What is it?
A couple of days ago a vulnerability was spotted which has been named “Masque Attack”. So named for it’s ability to emulate or replace legitimate apps with ones that contain malicious code.
The way it works is by luring a user to download an app outside of the App Store. This could be through a text message, email a link on a blog, a twitter link, etc. Usually using enticing text, such as “Check out the latest version of Flappy Birds today!”.
Most users download their apps solely through the App Store, they click on to the App Store, choose an app to download and install it. However lots of blogs, websites and twitter links do link to apps. People are used to clicking a link to an app from a website then being redirected to the app store for the download. This vulnerability prays on this as some users wouldn’t notice they aren’t being redirected to the App Store for the download.
The attack works by downloading the fake app over the top of your legitimate app you already have, or if a new app just installing. This makes detecting it is installed virtually undetectable.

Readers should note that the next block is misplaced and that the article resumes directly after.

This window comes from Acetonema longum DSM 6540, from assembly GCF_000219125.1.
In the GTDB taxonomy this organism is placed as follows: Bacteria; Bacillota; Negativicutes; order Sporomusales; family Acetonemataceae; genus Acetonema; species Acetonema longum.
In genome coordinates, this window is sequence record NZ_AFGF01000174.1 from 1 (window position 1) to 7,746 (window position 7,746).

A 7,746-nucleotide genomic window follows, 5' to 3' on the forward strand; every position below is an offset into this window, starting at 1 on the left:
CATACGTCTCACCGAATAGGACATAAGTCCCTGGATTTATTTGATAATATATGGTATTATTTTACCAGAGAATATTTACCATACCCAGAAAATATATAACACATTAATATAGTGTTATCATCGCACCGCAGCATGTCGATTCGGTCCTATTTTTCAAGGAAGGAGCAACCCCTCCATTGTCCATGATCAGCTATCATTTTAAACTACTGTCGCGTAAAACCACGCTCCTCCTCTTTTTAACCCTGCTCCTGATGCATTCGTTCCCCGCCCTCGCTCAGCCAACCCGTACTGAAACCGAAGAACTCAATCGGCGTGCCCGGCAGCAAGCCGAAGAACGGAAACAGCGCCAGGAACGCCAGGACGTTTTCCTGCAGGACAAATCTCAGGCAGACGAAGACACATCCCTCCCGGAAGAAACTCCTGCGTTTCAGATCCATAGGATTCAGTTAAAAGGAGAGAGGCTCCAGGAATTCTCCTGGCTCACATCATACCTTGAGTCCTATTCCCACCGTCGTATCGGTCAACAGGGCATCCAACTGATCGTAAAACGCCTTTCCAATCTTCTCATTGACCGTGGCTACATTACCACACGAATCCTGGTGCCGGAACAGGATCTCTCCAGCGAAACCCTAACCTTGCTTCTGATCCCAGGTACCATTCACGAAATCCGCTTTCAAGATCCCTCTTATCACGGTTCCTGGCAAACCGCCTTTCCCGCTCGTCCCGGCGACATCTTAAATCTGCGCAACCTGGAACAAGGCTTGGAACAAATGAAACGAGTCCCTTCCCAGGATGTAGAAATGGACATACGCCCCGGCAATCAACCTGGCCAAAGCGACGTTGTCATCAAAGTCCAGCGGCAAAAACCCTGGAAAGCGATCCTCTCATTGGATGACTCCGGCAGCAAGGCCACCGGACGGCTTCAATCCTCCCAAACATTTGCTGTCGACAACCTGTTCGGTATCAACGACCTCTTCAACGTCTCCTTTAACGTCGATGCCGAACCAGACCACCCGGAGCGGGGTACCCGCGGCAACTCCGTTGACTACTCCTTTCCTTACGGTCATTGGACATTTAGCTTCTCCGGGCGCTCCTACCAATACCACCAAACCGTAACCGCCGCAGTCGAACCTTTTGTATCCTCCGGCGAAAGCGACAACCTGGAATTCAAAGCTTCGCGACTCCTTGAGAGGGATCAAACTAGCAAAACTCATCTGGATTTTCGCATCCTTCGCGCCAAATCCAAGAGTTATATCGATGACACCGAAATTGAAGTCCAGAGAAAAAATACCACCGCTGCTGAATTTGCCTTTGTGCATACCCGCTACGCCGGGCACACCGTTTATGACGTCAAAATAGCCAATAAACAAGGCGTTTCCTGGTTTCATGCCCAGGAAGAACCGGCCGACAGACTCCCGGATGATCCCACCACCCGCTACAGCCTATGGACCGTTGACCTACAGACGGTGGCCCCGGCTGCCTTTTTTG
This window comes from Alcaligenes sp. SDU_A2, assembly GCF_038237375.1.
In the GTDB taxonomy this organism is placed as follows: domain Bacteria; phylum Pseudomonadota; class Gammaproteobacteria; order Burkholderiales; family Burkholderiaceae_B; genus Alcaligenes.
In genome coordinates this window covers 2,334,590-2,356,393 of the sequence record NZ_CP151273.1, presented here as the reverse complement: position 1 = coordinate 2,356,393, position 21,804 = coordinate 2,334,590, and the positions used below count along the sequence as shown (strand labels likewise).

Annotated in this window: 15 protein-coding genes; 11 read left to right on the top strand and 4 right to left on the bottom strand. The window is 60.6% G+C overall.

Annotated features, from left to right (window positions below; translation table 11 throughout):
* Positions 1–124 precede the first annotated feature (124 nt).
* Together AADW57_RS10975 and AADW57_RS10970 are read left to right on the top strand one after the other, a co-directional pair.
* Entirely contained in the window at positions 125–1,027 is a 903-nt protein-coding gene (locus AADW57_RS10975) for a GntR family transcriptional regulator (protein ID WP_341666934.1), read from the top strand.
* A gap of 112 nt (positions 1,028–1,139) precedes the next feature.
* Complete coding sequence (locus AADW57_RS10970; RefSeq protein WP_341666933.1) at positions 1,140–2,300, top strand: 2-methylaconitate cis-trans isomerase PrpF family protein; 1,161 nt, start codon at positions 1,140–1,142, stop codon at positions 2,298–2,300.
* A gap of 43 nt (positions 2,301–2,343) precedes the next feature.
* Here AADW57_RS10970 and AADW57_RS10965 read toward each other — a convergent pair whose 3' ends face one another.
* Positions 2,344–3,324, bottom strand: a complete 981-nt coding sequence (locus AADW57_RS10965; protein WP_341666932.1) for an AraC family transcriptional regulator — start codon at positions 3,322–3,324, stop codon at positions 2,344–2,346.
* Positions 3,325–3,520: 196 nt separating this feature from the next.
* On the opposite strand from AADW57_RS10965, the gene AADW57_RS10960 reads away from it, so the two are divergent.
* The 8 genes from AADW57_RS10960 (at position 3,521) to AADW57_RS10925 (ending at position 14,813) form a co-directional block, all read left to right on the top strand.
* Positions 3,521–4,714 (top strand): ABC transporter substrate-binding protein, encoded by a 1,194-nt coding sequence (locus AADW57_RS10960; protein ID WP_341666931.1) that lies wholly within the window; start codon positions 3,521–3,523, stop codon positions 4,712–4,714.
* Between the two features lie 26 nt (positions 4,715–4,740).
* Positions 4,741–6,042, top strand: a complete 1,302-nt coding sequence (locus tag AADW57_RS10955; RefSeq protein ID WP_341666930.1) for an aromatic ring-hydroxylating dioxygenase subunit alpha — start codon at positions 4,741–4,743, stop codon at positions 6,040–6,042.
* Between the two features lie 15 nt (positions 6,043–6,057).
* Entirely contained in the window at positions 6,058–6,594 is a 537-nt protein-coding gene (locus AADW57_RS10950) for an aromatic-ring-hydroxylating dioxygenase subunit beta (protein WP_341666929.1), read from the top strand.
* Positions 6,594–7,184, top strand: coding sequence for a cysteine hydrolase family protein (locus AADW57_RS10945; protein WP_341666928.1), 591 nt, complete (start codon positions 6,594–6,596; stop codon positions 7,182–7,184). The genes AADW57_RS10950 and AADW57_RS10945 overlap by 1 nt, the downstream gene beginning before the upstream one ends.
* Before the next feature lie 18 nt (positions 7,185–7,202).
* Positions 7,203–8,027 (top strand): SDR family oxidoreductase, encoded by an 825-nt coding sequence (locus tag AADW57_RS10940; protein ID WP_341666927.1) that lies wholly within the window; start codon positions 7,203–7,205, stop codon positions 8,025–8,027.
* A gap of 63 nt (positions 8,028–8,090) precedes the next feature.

So what does it do?
Once it is installed, you apps still work as normal, but your device is feeding information back to the hacker. Your text messages are relayed back to them, copies of your emails and other sensitive data. Scarily it is very easy to do. Any one can download the code, send it on to someone and start receiving data.
Apple make it’s devices to be very locked down, you can only install apps from the app store, they don’t like random downloads for good reason. This is a vulnerability that needs to be plugged. But in the main they are very safe devices. They don’t have the freedom you have with an android device but they are very secure.
Jailbreaking an iPhone/iPad, etc seems like a great idea as it gives so much more freedom but can also cause so many security issues like the above mentioned.
So our top tip is if you receive a text, email, visit a blog no matter if it’s from a trusted source or not don’t download it. Trusted sources can get compromised too. Instead take not of the app name they are recommending, open up the App Store, search for the app and download it. That way you will be safe in the knowledge it is genuine.
If you would like to discuss iPad’s or IT Security in education or any other ICT requirements then please contact Kyle or Gary via firstname.lastname@example.org, call us on 0161 850 1117 or message us via Facebook or Twitter